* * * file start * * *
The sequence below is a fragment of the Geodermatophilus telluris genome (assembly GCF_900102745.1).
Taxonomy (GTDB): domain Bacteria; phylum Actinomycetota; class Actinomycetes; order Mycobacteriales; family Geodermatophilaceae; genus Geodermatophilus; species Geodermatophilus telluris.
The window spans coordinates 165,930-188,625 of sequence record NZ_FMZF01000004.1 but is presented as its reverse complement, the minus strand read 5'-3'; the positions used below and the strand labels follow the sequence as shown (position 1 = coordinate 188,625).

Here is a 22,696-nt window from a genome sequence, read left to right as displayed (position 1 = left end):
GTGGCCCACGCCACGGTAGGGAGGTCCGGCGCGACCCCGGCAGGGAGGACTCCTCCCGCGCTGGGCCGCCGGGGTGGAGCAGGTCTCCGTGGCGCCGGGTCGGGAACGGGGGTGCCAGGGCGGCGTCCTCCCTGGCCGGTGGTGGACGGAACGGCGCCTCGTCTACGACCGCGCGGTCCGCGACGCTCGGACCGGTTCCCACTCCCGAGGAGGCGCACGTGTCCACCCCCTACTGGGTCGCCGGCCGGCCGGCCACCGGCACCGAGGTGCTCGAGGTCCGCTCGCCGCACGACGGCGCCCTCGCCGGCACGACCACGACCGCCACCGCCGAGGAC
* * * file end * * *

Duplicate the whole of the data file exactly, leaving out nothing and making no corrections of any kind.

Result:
The sequence below is a fragment of the Geodermatophilus telluris genome (assembly GCF_900102745.1).
Taxonomy (GTDB): domain Bacteria; phylum Actinomycetota; class Actinomycetes; order Mycobacteriales; family Geodermatophilaceae; genus Geodermatophilus; species Geodermatophilus telluris.
The window spans coordinates 165,930-188,625 of sequence record NZ_FMZF01000004.1 but is presented as its reverse complement, the minus strand read 5'-3'; the positions used below and the strand labels follow the sequence as shown (position 1 = coordinate 188,625).

Here is a 22,696-nt window from a genome sequence, read left to right as displayed (position 1 = left end):
GTGGCCCACGCCACGGTAGGGAGGTCCGGCGCGACCCCGGCAGGGAGGACTCCTCCCGCGCTGGGCCGCCGGGGTGGAGCAGGTCTCCGTGGCGCCGGGTCGGGAACGGGGGTGCCAGGGCGGCGTCCTCCCTGGCCGGTGGTGGACGGAACGGCGCCTCGTCTACGACCGCGCGGTCCGCGACGCTCGGACCGGTTCCCACTCCCGAGGAGGCGCACGTGTCCACCCCCTACTGGGTCGCCGGCCGGCCGGCCACCGGCACCGAGGTGCTCGAGGTCCGCTCGCCGCACGACGGCGCCCTCGCCGGCACGACCACGACCGCCACCGCCGAGGAC